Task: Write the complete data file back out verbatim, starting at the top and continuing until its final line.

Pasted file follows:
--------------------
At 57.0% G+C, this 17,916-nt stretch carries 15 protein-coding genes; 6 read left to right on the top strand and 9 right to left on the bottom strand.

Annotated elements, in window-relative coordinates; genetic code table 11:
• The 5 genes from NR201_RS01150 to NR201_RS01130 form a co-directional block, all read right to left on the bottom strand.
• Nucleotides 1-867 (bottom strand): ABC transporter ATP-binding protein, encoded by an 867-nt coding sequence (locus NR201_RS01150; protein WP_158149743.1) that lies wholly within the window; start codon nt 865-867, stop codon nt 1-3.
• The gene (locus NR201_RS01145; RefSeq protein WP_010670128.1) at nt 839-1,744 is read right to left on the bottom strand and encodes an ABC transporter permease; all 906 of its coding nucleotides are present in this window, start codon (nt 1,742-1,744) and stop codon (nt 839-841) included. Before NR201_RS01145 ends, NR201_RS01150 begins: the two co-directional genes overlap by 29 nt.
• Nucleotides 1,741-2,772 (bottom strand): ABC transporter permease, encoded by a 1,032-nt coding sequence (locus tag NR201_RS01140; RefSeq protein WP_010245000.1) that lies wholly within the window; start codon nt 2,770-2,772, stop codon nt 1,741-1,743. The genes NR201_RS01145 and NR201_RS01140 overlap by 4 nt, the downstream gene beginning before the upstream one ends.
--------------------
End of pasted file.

At 57.0% G+C, this 17,916-nt stretch carries 15 protein-coding genes; 6 read left to right on the top strand and 9 right to left on the bottom strand.

Annotated elements, in window-relative coordinates; genetic code table 11:
• The 5 genes from NR201_RS01150 to NR201_RS01130 form a co-directional block, all read right to left on the bottom strand.
• Nucleotides 1-867 (bottom strand): ABC transporter ATP-binding protein, encoded by an 867-nt coding sequence (locus NR201_RS01150; protein WP_158149743.1) that lies wholly within the window; start codon nt 865-867, stop codon nt 1-3.
• The gene (locus NR201_RS01145; RefSeq protein WP_010670128.1) at nt 839-1,744 is read right to left on the bottom strand and encodes an ABC transporter permease; all 906 of its coding nucleotides are present in this window, start codon (nt 1,742-1,744) and stop codon (nt 839-841) included. Before NR201_RS01145 ends, NR201_RS01150 begins: the two co-directional genes overlap by 29 nt.
• Nucleotides 1,741-2,772 (bottom strand): ABC transporter permease, encoded by a 1,032-nt coding sequence (locus tag NR201_RS01140; RefSeq protein WP_010245000.1) that lies wholly within the window; start codon nt 2,770-2,772, stop codon nt 1,741-1,743. The genes NR201_RS01145 and NR201_RS01140 overlap by 4 nt, the downstream gene beginning before the upstream one ends.